Southern California isn’t known for its large wetland areas, but within the Northwest Mosquito and Vector Control District boundaries we have a very large riparian area known as the Prado Basin. This basin is managed by the Orange County Water District and is made up of several duck hunting clubs and flood planes for Inland Empire region.
In 2016, Northwest Mosquito and Vector Control decided to create a specialized team that would supervise the control of mosquitoes in these wetland areas. The original wetland crew was supervised by Vector Control Technicians Tim Shellow and Eric Ballejos. The team’s first task was to troubleshoot applications in hard to access parts of the wetlands and develop a more efficient way to treat these areas. The goal was to get a product shot out as far as possible over the cat tails and bulrush.
Traditionally, NWMVCD would use granular spreaders and mist blowers to treat these larger sources. Both of these treatment methods can be highly impacted by the customary afternoon winds often experienced in summer months throughout the Prado Basin, threatening pesticide drift and therefore prohibiting application timing.
Some premade options that the District considered included hydro-seed sprayers, water trucks or similar setups. One of the major pitfalls with these options was the large size of the vehicles. For our purposes we needed a vehicle that would be able to access the hard to reach areas of the Prado Basin.
What the crew and Dennis Rowe, the in-house Operation Maintenance Technician, came up with was the “Prado Blaster”. It is a modified Davey Firefighting Pump that is used with liquid larvicides to shoot a stream of pesticide/water over 100 feet. This allowed the technicians to reach the water from a farther distance. The distance that we are get from these pumps allows NWMVCD to shoot the pesticide up and over any obstructions as well. The pump has been able to save technicians time and allowed the technicians to do a more thorough job than some of the treatment methods that were used in the past.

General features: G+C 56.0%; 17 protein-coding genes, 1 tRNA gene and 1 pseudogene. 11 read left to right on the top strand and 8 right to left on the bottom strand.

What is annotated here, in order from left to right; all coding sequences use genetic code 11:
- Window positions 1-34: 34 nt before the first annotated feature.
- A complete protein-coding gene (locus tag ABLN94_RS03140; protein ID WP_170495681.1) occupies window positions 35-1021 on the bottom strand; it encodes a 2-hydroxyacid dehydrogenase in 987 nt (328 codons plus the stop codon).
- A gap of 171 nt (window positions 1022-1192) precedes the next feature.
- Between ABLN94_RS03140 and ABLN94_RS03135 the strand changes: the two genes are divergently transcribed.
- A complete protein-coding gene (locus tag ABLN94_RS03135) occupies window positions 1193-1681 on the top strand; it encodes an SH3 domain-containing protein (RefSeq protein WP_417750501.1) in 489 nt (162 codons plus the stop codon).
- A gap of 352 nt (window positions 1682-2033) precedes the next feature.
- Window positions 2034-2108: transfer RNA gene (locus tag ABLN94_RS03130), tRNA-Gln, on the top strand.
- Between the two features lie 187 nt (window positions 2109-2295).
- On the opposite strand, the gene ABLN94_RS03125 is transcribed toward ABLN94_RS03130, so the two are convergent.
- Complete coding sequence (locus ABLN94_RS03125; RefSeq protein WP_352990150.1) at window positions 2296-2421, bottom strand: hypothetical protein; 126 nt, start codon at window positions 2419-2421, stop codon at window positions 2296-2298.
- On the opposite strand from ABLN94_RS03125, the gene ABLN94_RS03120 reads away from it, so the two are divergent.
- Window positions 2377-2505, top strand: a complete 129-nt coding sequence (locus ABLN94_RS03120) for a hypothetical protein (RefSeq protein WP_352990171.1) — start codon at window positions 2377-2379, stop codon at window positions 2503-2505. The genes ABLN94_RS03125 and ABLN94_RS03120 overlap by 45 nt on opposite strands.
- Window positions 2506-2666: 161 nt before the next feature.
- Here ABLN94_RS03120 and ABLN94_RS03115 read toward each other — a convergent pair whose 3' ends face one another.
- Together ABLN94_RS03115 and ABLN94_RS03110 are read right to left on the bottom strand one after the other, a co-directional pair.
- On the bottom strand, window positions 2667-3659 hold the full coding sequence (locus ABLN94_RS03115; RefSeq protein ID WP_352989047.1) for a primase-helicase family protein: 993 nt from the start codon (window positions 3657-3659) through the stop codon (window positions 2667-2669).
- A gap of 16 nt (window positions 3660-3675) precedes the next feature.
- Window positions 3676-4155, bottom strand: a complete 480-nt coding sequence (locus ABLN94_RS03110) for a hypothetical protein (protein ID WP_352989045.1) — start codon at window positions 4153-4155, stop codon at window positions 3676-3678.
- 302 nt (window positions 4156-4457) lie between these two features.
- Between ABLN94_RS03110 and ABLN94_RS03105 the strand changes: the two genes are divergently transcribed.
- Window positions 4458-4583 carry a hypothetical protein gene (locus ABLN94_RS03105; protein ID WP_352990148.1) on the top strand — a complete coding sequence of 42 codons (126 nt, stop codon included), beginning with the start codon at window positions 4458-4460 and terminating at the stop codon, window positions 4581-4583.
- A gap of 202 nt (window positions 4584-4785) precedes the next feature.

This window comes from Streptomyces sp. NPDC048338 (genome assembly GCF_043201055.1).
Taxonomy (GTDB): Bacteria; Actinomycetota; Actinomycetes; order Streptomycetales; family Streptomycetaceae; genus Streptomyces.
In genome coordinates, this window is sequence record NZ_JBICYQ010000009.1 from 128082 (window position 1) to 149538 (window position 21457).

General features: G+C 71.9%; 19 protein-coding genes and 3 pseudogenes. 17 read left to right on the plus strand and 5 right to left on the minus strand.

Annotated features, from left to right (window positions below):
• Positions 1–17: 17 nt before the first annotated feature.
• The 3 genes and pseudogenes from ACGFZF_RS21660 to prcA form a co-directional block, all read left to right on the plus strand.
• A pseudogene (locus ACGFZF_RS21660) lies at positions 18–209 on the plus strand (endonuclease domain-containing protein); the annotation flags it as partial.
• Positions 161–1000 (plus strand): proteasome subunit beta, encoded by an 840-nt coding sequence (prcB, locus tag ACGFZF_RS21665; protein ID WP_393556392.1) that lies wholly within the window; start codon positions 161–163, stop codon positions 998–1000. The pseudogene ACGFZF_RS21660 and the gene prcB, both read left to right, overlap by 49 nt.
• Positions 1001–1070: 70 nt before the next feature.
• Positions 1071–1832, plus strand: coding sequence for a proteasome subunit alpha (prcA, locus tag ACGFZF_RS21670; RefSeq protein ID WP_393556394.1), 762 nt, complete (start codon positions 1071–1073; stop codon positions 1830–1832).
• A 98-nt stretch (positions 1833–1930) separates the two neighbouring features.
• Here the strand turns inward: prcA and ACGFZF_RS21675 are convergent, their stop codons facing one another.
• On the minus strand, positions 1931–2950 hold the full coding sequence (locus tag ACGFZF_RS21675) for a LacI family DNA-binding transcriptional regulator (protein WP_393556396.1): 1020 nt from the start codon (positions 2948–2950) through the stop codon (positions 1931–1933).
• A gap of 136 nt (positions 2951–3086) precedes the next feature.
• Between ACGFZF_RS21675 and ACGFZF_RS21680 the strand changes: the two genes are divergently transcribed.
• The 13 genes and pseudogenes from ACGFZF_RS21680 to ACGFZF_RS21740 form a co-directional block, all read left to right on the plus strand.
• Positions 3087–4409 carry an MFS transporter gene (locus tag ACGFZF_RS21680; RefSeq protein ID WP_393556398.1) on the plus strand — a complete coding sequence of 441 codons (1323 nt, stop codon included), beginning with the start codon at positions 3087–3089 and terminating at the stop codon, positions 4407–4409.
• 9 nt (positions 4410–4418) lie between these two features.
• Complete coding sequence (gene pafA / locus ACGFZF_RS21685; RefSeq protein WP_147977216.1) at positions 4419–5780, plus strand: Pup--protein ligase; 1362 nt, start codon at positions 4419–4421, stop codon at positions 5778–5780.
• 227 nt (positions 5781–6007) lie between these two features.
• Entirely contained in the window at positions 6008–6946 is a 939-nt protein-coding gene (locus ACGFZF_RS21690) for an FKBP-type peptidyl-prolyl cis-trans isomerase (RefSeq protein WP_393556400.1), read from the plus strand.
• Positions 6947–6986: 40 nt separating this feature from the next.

The Davey fire pump was attached to a custom-made steel frame and 150-gallon water tank. Currently the Prado Blaster can be set to different flow rates depending on the treatment needs. Since the Prado Blaster goes through a lot of water, we set the valves up to be able to suck water from the water source being treated.
The Prado Blaster was such a success the NWMVCD decided to purchase the supplies to produce a second unit. This is now the preferred treatment method for the wetland crew. Not only did NWMVCD decide to produce another Prado Blaster, a 500-gallon water truck was made to support both Prado Blasters with a water source. This cuts down the drive time that it takes for the Prado Blasters to fill up at Orange County Water Districts Headquarters.
Northwest Mosquito and Vector Control District will continuously try to come up with new and innovative treatment ideas. For more information, please contact NWMVCD at (951)340-9792.
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